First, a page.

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List of amphibians of Arizona facts for kids

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A map of Arizona

The following is a list of amphibians found in the state of Arizona. The Arizona tree frog is the state amphibian. The state is home to three salamander species.

Arizona is home to a wide variety of biotic systems as it is diverse topographically, geologically, and climatically. The area's sporadic mountains create "sky islands", wherein varying altitudes create drastically different environments inhabited by specific species. For example, the Eastern barking frog is only found at altitudes of 1,280–1,890 m on Arizonan mountains. Although the state is mostly arid, river systems such as the Colorado River provide riparian habitats.

List of species

Order Anura

Family Bufonidae

Bufonidae is a family of toads, often called the "true toads". Although a widely varied family, Bufonidae includes the stereotypical toad: dry warty skin and shortened forelimbs and hindlimbs. Bufonids also carry potent skin toxins, sometimes concentrated in the parotoid gland.

Species Common name Distribution Status Image
Anaxyrus cognatus Great Plains toad Found in playa wetlands in Arizona
Bufo cognatus1.jpg
Anaxyrus debilis Green toad Found in southeastern Arizona
A green toad with black speckles
Anaxyrus microscaphus Arizona toad Found in the Virgin River basin of northwestern Arizona
A brown frog with warty skin
Anaxyrus punctatus Red-spotted toad Abundant in central Arizona
A light green frog with brown and black spots on its back
Anaxyrus woodhousii Woodhouse's toad Found throughout the state
A brown frog with warty skin

Family Hylidae

Hylidae is a family of frogs which are commonly found in the New World. They may be better known as tree frogs.

Species Common name Distribution Status Image
Dryophytes arenicolor Canyon tree frog Inhaits arid environments and streambanks; often found in pools in canyons
A dull brown frog sits on a rock surface
Dryophytes wrightorum Wright's mountain tree frog Found in the Petran Montane Conifer Forest Biome along the Mogollon Rim A green frog lies on mud between reeds

Family Leptodactylidae

Species Common name Distribution Status Image
Craugastor augusti Eastern barking frog Found in the Santa Rita, Pajarito, Huachuca, and Quinlan Mountains in southeast Arizona at elevations of 1,280–1,890 m; report of specimen found in Sierra Ancha mountains of central Arizona
A brown frog with black spots and large eyes

Family Microhylidae

Microhylidae is a family of frogs. They can often be identified by their tear-dropped shape, hence the common name "narrow-mouthed frogs".

Species Common name Distribution Status Image
Gastrophryne olivacea Great Plains narrowmouth frog Inhabit south-central Arizona
A greyish-brown frog rests on a leaf

Family Ranidae

Ranidae, true frogs, are the largest family of frogs. Members of this family, called Ranids, typically have robust hindlimbs, toe webbing, and an aquatic tadpole stage.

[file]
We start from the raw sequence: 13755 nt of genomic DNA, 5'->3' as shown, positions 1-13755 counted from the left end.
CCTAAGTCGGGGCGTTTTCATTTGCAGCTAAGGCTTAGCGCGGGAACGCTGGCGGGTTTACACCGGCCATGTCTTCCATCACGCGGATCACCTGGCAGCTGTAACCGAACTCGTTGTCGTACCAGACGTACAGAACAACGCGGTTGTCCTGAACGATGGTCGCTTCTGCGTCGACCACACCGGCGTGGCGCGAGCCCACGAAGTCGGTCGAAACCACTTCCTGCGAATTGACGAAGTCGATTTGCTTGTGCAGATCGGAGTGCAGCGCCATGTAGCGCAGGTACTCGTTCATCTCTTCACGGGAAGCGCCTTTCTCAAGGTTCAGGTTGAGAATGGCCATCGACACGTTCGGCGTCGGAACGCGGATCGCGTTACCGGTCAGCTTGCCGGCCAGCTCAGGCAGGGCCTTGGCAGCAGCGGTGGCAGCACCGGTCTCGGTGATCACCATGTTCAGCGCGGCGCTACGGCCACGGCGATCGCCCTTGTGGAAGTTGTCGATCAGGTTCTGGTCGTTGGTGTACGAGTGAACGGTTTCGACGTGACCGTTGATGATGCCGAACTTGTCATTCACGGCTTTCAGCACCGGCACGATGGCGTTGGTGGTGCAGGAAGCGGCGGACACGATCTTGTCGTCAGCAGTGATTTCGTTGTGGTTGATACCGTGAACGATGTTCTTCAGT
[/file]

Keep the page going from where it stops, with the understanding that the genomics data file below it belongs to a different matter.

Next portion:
Species Common name Distribution Status Image
Lithobates berlandieri Rio Grande leopard frog Inhabit the Gila River drainage and associated croplands from Phoenix to the Colorado River confluence
A brown patterned frog
Lithobates blairi Plains leopard frog An isolated population cluster in southeastern Arizona
A brown patterned frog with a light underside
Lithobates catesbeianus Bullfrog Common in Arizona
A bulky brown frog with green above its mouth and a yellow underside

Family Scaphiopodidae

Scaphiopodidae are a family of frogs. Commonly called spadefoot frogs, they are often inconspicuously coloured. Members of this family are predominantly fossorial, living underground until rain arrives. To aid in digging, they have keratinized protrusions on their feet.

Species Common name Distribution Status Image
Spea bombifrons Plains spadefoot toad Found in eastern Arizona
A dark green frog with orange spots rests at the edge of a pond
Scaphiopus couchii Couch's spadefoot toad Central and southeastern portions of the state
A brown patterned frog sits on a sandy surface

Order Urodela

Family Ambystomatidae

Species Common name Distribution Status Image
Ambystoma mavortium Barred tiger salamander Introduced to southern Arizona
A black salamander with green pattern on its back and yellowish white underside
Ambystoma rosaceum Tarahumara salamander Present in Arizona
A black salamander with yellow spots
Ambystoma tigrinum Eastern tiger salamander Distinct subspecies Ambystoma tigrinum stebbinsi, known as the Sonora tiger Salamander found on southern border
A pair of black salamanders sporting a yellow pattern and broad head

^ a: Conservation status at a world level of the species according to the IUCN Red List: Conservation status - IUCN Red List of Threatened Species:

 EX  - Extinct
 EW  - Extinct in the wild
 CR  - Critically endangered
 EN  - Endangered
 VU  - Vulnerable
 NT  - Near threatened
 LC  - Least concern
 DD  - Data deficient
 NE  - Not evaluated
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List of amphibians of Arizona Facts for Kids. Kiddle Encyclopedia.